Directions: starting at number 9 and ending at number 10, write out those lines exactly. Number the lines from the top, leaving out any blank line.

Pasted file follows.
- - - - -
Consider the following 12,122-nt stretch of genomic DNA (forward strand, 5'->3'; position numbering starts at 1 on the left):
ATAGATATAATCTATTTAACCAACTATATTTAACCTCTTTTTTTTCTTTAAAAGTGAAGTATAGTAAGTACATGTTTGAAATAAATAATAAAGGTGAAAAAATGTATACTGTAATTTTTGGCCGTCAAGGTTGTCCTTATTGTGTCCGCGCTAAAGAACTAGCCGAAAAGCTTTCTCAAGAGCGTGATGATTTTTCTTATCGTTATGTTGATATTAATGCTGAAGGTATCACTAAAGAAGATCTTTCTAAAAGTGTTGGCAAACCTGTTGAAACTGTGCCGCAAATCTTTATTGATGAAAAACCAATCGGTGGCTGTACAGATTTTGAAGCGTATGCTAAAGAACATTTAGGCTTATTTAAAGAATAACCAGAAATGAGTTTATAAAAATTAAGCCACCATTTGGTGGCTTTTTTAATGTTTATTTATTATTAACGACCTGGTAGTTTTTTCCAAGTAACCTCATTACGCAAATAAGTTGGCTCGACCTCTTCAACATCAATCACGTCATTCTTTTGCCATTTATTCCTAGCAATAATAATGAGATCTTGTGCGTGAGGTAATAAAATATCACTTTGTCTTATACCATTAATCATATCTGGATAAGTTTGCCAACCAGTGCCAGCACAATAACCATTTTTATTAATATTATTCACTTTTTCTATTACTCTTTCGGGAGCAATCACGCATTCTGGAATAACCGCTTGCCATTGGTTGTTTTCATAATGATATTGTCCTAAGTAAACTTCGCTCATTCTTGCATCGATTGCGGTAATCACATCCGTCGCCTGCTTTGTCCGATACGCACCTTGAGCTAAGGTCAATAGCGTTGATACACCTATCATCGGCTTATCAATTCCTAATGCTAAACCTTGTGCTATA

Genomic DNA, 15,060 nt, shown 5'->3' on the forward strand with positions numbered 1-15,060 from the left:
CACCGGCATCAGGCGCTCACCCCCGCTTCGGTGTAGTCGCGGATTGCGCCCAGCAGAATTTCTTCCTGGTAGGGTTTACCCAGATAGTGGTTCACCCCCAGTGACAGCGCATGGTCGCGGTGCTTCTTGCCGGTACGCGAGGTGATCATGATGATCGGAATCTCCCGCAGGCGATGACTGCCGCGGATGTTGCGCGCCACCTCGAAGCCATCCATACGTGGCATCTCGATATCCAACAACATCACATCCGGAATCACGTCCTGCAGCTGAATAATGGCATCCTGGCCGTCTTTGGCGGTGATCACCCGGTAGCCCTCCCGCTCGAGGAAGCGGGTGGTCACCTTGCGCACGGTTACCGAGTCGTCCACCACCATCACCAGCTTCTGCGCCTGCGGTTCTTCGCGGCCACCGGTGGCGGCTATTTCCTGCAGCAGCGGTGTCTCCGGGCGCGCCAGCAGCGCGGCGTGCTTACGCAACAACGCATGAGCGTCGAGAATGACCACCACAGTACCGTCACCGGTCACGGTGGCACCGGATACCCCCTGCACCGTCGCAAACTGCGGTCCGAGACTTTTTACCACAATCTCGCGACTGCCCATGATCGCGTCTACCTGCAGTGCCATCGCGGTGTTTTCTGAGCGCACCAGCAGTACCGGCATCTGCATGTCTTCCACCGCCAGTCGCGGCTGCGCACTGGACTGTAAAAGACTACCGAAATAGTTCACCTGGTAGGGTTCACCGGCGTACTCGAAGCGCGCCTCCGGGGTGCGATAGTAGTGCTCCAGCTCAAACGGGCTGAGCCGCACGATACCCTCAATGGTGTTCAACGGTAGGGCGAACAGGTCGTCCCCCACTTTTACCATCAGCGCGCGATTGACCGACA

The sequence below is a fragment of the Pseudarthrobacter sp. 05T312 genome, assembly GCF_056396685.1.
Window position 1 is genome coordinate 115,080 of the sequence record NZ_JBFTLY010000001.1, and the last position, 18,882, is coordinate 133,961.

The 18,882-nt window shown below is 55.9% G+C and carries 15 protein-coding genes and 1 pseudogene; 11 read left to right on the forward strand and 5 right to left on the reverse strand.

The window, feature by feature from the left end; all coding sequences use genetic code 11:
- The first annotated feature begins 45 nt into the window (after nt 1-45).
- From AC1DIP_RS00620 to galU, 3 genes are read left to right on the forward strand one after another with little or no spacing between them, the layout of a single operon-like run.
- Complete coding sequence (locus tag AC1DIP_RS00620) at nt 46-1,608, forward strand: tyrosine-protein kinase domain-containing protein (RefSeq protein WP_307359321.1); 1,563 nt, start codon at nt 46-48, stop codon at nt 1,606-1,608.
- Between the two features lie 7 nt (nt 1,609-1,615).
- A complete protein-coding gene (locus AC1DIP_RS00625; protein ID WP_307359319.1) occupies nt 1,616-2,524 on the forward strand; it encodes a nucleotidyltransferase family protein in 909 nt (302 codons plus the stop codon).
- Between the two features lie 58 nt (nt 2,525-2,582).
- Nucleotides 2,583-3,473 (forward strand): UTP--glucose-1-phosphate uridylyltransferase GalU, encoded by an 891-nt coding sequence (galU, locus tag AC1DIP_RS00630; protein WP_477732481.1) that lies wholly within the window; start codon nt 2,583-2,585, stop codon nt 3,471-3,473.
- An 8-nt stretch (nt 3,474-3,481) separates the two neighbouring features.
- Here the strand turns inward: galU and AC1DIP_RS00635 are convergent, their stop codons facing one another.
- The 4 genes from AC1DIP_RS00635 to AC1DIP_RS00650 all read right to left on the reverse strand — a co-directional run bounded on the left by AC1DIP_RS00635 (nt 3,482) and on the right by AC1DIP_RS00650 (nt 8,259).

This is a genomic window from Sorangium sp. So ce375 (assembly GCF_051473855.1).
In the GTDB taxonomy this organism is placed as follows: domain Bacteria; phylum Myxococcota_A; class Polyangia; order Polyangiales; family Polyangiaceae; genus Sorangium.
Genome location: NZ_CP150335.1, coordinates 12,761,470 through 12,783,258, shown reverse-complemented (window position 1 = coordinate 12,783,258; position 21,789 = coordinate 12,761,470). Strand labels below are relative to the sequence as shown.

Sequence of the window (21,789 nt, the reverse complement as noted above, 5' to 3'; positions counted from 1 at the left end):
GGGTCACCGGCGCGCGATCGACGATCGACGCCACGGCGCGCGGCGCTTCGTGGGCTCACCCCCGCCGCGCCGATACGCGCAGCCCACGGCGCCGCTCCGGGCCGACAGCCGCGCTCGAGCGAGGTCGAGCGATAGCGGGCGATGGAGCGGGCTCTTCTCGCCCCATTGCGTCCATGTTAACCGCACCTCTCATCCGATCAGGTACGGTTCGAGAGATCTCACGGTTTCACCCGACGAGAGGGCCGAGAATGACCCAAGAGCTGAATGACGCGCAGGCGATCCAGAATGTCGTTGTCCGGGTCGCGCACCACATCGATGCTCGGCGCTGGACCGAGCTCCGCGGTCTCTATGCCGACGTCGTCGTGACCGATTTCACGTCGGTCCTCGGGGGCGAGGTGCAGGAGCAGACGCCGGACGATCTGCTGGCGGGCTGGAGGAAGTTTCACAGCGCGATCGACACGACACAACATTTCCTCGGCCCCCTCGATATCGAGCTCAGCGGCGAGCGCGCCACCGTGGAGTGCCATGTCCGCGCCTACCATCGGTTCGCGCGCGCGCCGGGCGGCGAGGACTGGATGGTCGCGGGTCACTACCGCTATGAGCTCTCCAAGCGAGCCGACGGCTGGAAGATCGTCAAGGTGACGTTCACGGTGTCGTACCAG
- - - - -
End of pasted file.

- The first annotated feature begins 45 nt into the window (after nt 1-45).
- From AC1DIP_RS00620 to galU, 3 genes are read left to right on the forward strand one after another with little or no spacing between them, the layout of a single operon-like run.